One of Xcaret’s objectives is to disseminate the culture heritage of the Mexican people and the Mayan culture. At sunset, the Park is transformed with wonderful shows, including the pre-Hispanic ball game announced by the tankules (wooden drums) that resound through the afternoon silence.
Originating more than 3,500 years ago, the ball game was a political/religious activity widely played throughout Mesoamerica facing captured nobles against their conquerors. In this ritual game, considered a cosmic metaphor, the ball simulated the trajectory of the stars, and the players determined their path through the firmament. During the conquest, the Spanish forbade the game and nearly succeeded in eradicating it. However, it survived in some regions of Mexico under the name of Ulama.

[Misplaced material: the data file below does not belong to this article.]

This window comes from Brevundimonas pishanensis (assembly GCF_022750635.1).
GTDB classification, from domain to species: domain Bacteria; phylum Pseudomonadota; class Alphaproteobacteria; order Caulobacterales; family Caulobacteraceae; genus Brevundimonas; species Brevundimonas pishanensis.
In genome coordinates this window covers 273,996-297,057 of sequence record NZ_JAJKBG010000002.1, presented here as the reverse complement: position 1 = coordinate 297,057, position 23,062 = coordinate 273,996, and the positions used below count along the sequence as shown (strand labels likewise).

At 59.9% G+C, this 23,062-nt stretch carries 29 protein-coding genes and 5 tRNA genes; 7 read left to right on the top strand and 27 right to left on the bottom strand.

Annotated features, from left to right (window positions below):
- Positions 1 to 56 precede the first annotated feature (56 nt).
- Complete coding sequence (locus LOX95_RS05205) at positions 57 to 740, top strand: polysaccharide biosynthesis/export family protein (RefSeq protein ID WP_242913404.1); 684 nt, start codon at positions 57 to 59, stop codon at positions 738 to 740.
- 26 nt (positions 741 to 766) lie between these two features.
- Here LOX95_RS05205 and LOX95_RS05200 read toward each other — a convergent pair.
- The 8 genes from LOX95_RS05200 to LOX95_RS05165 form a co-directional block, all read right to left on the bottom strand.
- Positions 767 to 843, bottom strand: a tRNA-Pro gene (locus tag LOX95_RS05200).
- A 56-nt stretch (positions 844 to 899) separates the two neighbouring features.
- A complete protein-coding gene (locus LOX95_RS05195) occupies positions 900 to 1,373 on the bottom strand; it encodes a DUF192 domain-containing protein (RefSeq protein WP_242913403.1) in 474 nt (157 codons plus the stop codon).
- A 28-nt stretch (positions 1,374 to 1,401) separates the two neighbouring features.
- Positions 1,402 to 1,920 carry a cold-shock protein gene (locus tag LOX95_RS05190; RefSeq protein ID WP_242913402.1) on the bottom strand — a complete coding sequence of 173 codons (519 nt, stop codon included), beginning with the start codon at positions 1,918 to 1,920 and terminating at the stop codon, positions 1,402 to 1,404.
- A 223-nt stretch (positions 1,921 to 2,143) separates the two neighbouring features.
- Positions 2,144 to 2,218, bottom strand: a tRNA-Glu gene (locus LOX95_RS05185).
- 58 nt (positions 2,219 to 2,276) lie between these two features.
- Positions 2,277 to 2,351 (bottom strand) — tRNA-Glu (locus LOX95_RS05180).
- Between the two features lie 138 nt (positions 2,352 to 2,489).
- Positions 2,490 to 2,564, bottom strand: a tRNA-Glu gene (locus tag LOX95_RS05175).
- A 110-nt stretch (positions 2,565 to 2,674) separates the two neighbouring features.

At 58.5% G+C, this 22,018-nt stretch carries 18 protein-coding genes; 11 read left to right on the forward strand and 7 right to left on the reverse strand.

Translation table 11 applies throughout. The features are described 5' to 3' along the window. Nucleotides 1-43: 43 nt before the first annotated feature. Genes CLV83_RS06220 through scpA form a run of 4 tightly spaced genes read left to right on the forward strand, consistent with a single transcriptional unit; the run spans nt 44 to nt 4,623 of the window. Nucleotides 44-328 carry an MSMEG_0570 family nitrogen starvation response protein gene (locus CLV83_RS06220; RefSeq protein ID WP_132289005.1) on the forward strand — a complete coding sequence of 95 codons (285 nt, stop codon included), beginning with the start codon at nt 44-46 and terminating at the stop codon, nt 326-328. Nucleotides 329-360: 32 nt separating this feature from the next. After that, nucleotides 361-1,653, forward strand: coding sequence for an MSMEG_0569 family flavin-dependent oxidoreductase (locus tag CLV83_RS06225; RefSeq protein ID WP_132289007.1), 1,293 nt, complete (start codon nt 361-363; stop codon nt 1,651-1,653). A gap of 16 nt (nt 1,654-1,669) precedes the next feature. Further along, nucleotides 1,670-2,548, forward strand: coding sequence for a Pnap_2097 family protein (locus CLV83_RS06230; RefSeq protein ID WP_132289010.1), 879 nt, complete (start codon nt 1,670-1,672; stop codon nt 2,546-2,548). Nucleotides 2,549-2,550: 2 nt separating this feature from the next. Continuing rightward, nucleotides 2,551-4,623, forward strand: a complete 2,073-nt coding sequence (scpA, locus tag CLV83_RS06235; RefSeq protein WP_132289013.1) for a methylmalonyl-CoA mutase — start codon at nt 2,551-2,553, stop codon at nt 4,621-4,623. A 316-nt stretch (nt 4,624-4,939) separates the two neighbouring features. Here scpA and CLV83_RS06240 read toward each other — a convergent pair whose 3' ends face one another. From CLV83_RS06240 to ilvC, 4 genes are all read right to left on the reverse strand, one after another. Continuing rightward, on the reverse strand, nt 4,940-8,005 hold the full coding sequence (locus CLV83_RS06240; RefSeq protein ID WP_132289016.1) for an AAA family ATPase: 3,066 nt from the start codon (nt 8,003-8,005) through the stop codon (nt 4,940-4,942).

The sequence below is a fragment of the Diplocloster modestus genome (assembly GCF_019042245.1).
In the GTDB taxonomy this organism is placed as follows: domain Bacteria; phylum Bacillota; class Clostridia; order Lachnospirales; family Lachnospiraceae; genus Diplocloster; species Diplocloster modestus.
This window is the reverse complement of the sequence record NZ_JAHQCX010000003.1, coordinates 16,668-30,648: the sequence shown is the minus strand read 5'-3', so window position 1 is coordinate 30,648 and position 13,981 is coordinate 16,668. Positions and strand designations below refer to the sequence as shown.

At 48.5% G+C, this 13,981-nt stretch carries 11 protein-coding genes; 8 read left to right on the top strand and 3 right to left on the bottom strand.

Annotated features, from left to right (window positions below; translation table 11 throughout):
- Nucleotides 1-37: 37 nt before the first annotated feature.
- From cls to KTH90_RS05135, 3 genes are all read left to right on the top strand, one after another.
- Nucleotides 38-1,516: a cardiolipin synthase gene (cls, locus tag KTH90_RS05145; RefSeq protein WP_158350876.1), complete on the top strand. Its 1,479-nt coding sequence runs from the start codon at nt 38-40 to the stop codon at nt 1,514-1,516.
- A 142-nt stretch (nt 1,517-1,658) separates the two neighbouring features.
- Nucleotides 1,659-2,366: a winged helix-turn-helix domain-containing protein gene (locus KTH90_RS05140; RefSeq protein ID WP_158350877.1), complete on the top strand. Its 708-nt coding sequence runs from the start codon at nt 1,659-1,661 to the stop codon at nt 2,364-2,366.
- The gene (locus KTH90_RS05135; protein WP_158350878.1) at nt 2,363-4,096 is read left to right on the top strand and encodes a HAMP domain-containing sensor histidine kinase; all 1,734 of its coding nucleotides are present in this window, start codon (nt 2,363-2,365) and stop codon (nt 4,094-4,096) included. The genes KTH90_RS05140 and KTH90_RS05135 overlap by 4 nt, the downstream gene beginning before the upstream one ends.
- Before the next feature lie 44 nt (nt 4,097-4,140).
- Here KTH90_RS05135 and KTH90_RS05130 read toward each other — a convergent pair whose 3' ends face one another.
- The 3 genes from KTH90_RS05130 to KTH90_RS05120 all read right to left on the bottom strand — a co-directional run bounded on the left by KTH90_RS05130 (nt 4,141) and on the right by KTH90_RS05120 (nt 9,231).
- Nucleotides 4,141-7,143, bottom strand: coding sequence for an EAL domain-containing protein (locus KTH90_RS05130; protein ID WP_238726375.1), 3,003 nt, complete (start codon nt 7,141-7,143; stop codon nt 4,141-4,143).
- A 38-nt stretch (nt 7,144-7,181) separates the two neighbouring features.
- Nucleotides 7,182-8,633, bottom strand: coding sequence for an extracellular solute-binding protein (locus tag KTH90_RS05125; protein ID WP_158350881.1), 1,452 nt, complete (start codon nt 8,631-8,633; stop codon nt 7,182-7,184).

Today, Xcaret presents a demonstration of this ancient game. The ball court new recreates the architectural style of Copan (in Honduras). The heavy rubber ball (weighing some 8.5 pounds) rolls and bounces against the sloped side walls. The objective is to pass the ball through the stone rings embedded high up on these walls, using only the hips.
Through this presentation, Xcaret has rescued and disseminated a millenary tradition. What was once only imagined from the archaeological remains of ball courts throughout Mesoamerica has come spectacularly to life at Xcaret.